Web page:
The successive waves of the COVID-19 pandemic have made it harder to point to examples of unqualified successes in national responses. Some countries whose early reactions, hygiene strictures or thorough contact-tracing systems were rewarded with lower Coronavirus deaths in spring 2020 have not fared as well once their initial controls were relaxed or as new variants spread.
The differing impact of the waves will be compounded by factors such as the speed of vaccination so that nations are likely to follow what used to be referred to in European Union as “variable geometry” in emerging from the pandemic, putting the worst of the virus outbreak behind them at different times.
But there is a consensus that whenever they relax the most severe pandemic controls, the higher-wage economies will see changes as a result of the crisis; there won’t be a simple bounce-back to life before COVID hit. Some creeping changes already underway – the shift from high-street branches to e-commerce in the retail sector, have been put into fast forward by the spells of enforced closure of non-essential stores and confinement of whole populations to their homes. In other cases, such as entertainment – concerts, plays and festivals – or restaurants, the shift to home-based alternatives seems less likely to be permanent. In the past 12 months, many more people felt the privations of not being able to eat out or see a public performance than longed for the chance to buy their clothes in the high street.
But if some effects of the past 12 months turn out to be structural and some just temporary, they share the same effect; a lot of revenue-starved businesses will be forced to close. Though some sectors will return to health as the restrictions ease and new jobs will be created in sectors, such as logistics that may enjoy a permanent uplift, there will be a period of upheaval and a lot of people will find themselves out of work through no fault of their own.
This effect was widely predicted once it became clear that the pandemic controls were going to extend beyond a few months. It was something we had in mind when we set up the One Percent Safer foundation. One of our aims as an organisation was to support health and safety professionals who lost their jobs as a result of the pandemic.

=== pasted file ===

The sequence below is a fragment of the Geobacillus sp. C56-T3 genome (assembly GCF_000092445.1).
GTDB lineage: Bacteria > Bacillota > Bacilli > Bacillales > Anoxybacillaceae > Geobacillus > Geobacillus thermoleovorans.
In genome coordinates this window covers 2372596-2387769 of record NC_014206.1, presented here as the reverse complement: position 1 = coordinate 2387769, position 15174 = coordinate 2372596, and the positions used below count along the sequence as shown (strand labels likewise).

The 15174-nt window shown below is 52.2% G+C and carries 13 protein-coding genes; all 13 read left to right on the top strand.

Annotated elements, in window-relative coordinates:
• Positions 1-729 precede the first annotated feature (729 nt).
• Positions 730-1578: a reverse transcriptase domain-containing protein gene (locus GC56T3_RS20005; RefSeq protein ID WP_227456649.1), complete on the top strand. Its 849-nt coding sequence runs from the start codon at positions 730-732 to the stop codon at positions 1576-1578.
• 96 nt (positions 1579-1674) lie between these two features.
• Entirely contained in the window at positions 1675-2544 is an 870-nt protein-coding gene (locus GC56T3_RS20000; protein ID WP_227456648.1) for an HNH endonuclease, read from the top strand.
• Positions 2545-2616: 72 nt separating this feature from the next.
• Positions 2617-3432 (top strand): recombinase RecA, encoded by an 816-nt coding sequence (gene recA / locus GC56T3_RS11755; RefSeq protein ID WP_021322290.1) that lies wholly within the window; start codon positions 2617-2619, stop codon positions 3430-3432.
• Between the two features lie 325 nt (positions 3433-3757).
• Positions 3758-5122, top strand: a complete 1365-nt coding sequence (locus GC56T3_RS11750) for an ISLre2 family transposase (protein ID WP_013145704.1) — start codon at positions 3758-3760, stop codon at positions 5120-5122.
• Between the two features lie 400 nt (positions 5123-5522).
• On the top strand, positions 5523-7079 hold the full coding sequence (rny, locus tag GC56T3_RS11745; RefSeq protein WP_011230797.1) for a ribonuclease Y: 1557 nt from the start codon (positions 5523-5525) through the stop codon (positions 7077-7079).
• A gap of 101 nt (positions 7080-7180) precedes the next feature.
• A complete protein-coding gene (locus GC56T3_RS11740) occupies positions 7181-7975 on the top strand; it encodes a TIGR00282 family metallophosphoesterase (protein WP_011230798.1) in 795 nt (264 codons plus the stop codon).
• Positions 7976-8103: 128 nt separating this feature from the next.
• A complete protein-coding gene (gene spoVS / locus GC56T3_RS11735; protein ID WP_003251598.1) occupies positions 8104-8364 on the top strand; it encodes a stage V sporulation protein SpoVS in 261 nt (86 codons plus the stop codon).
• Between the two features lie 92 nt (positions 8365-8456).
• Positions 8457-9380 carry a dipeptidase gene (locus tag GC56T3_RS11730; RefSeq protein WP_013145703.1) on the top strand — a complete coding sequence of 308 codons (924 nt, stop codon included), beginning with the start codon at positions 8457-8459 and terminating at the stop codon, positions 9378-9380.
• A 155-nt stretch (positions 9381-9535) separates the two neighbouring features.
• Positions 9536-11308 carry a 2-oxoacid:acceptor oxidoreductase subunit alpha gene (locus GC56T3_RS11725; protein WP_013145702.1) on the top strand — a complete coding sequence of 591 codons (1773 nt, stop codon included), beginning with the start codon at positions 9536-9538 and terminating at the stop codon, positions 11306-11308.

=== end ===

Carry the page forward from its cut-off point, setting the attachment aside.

Using the fund generated by sales of the One Percent Safer book and from the proceeds of our Live & Direct virtual conference on 28 April – there are still tickets available here for what promises to be this year’s best safety and health conference – we are able to offer grants to practitioners who need support in retraining or maintaining professional memberships during a period of hardship while the national economies find their news levels. If you are in this position, or you know someone who is, you can download the confidential short application form.
The foundation also offers grants for projects to further its other main aim: to reduce the global work accident and ill health toll by one percent a year. We can provide seed capital to other voluntary organisations, community groups and social enterprises for initiatives to improve safety and health standards in workplaces or the community.
As we emerge from the sometimes overwhelming distraction of keeping ourselves and others safe during the pandemic, if you could benefit from our help, get in touch.
Buy your copy of the One Percent Safer book today!
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If we all do just one thing, just improve workplace safety by one percent, then that’s 28,000 people that get to go home without harm, instead of ending up dead – each year. 28,000 husbands, wives, partners, mothers, fathers, brothers, sisters, sons, daughters, friends, and co-workers. 28,000 humans.